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Jewish myth: 50 years since Masada dig
What is it about site identified with Jewish heroism and sacrifice that has turned it into most visited tourist attraction in Israel?
For years, Masada has been the most visited tourist site in Israel. "Some 800,000 people come here every year, most of them from abroad," boasts Eitan Campbell, the director of the Masada national park, which was even declared a UNESCO World Heritage Center in 2001.

 

It was first discovered in 1806, after being hidden for hundreds of years, but those who discovered it failed to understand what they had found. It was only in 1838 that American researchers Robinson and Smith identified the remains of the northern palace as Masada when they watched it through a telescope from Ein Gedi.

 

Another 125 years passed before Hebrew University and the Israel Exploration Society (IES), led by archeologist and politician Yigael Yadin and his team, uncovered the site which would later become identified with Jewish heroism and sacrifice.

 

These days, archeologists are marking the 50th anniversary of the start of the first Zionist excavation in Masada, a dig which turned it into center of attraction for tourists from all over the world, an American television series starring Peter Strauss and Peter O'Toole, and mainly a strong myth for thousands of Israeli youths who began "conquering" the mountain in the 1930s and 1940s.

 

Site identified with Jewish heroism, sacrifice (Photo: Castelnovo)
Site identified with Jewish heroism, sacrifice (Photo: Castelnovo)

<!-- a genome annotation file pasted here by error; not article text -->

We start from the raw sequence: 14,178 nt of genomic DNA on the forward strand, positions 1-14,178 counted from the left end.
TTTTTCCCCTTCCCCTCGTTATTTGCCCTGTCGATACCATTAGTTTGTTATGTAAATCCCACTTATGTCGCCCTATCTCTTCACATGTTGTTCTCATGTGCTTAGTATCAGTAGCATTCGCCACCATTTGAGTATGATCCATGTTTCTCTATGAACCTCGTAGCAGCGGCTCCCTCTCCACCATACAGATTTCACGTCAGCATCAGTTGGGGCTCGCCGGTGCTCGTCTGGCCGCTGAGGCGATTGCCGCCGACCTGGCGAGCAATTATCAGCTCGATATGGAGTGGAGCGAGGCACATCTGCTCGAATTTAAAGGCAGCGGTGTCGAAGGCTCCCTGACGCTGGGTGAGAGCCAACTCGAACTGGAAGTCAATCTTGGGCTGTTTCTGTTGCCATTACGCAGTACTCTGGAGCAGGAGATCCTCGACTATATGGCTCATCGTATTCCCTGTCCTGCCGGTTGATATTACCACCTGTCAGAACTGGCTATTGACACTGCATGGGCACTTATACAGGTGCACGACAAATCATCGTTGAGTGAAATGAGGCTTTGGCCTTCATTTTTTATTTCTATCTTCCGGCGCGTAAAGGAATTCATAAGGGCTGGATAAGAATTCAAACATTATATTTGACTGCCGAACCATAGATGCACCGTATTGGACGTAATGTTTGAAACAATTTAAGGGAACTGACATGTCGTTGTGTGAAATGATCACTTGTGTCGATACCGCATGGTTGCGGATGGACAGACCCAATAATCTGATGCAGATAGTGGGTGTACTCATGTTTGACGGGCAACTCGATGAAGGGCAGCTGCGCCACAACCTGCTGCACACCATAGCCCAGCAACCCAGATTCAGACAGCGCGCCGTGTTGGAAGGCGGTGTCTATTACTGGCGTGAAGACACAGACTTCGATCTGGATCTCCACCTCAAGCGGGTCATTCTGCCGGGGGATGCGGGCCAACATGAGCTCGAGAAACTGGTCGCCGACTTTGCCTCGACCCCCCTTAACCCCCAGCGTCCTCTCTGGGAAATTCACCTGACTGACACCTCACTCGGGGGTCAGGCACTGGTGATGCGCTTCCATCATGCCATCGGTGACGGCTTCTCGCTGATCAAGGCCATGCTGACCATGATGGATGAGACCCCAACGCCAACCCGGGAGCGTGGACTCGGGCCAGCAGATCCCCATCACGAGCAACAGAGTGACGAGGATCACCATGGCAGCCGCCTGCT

Dr. Guy Stiebel is the modern excavator of Masada today, a job which he has been doing for almost 19 years now, together with the late Ehud Netzer, who was killed about three years ago while searching for Herod's grave at Herodium.

 

Among the archeologists who studied Masada in the 1960s and 1970s are some of Israel's best researchers, including Amnon Ben-Tor, David Ussishkin and Shmarya Guttman.

 

Members of Working Youth on journey into Masada's secrets, 1942
Members of Working Youth on journey into Masada's secrets, 1942

 

Stiebel talks about Masada like a man possessed. He is in love with every stone, detail or ostracon (piece of pottery) found on the ground. "The story of Masada is not black and white," he says. "When you remove the cover you discover a whole universe of small details: A little girl's toy, a Roman soldier's pay slip, and even the name of the baker on the site."

 

Seeing life, not death

Although the one thing everyone remembers from Masada is the mass suicide (which did or did not take place – depends on whom you ask), Stiebel prefers to see the life on the mountain rather than the death.

 

He walks through the museum at the foot of the site and passes through the archeological findings, getting all excited as if they were his children. Each of these findings has a story and a way of life behind it, and every finding is cherished and important: Round stones which were used for slingshots, the most ancient lice removal comb in the world, which even had a louse on it, and an ostracon with the name Shimon Bar-Yoezer inscribed on it in Hebrew.